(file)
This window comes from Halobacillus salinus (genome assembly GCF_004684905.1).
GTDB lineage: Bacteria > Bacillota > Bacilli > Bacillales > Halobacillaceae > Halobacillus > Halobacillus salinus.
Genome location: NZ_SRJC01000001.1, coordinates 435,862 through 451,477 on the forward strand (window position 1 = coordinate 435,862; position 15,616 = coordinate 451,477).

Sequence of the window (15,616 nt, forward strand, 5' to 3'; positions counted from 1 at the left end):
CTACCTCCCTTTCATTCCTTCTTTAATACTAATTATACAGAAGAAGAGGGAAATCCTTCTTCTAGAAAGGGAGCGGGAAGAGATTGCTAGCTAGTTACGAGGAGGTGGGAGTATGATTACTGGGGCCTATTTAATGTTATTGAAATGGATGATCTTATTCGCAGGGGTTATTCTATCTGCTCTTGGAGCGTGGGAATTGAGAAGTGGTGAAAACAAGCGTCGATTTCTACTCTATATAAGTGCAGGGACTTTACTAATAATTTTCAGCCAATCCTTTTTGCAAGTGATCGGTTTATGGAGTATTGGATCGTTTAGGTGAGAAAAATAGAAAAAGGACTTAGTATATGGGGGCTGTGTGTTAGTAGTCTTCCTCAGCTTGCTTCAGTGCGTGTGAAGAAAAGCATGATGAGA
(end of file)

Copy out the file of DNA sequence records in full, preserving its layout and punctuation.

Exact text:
This window comes from Halobacillus salinus (genome assembly GCF_004684905.1).
GTDB lineage: Bacteria > Bacillota > Bacilli > Bacillales > Halobacillaceae > Halobacillus > Halobacillus salinus.
Genome location: NZ_SRJC01000001.1, coordinates 435,862 through 451,477 on the forward strand (window position 1 = coordinate 435,862; position 15,616 = coordinate 451,477).

Sequence of the window (15,616 nt, forward strand, 5' to 3'; positions counted from 1 at the left end):
CTACCTCCCTTTCATTCCTTCTTTAATACTAATTATACAGAAGAAGAGGGAAATCCTTCTTCTAGAAAGGGAGCGGGAAGAGATTGCTAGCTAGTTACGAGGAGGTGGGAGTATGATTACTGGGGCCTATTTAATGTTATTGAAATGGATGATCTTATTCGCAGGGGTTATTCTATCTGCTCTTGGAGCGTGGGAATTGAGAAGTGGTGAAAACAAGCGTCGATTTCTACTCTATATAAGTGCAGGGACTTTACTAATAATTTTCAGCCAATCCTTTTTGCAAGTGATCGGTTTATGGAGTATTGGATCGTTTAGGTGAGAAAAATAGAAAAAGGACTTAGTATATGGGGGCTGTGTGTTAGTAGTCTTCCTCAGCTTGCTTCAGTGCGTGTGAAGAAAAGCATGATGAGA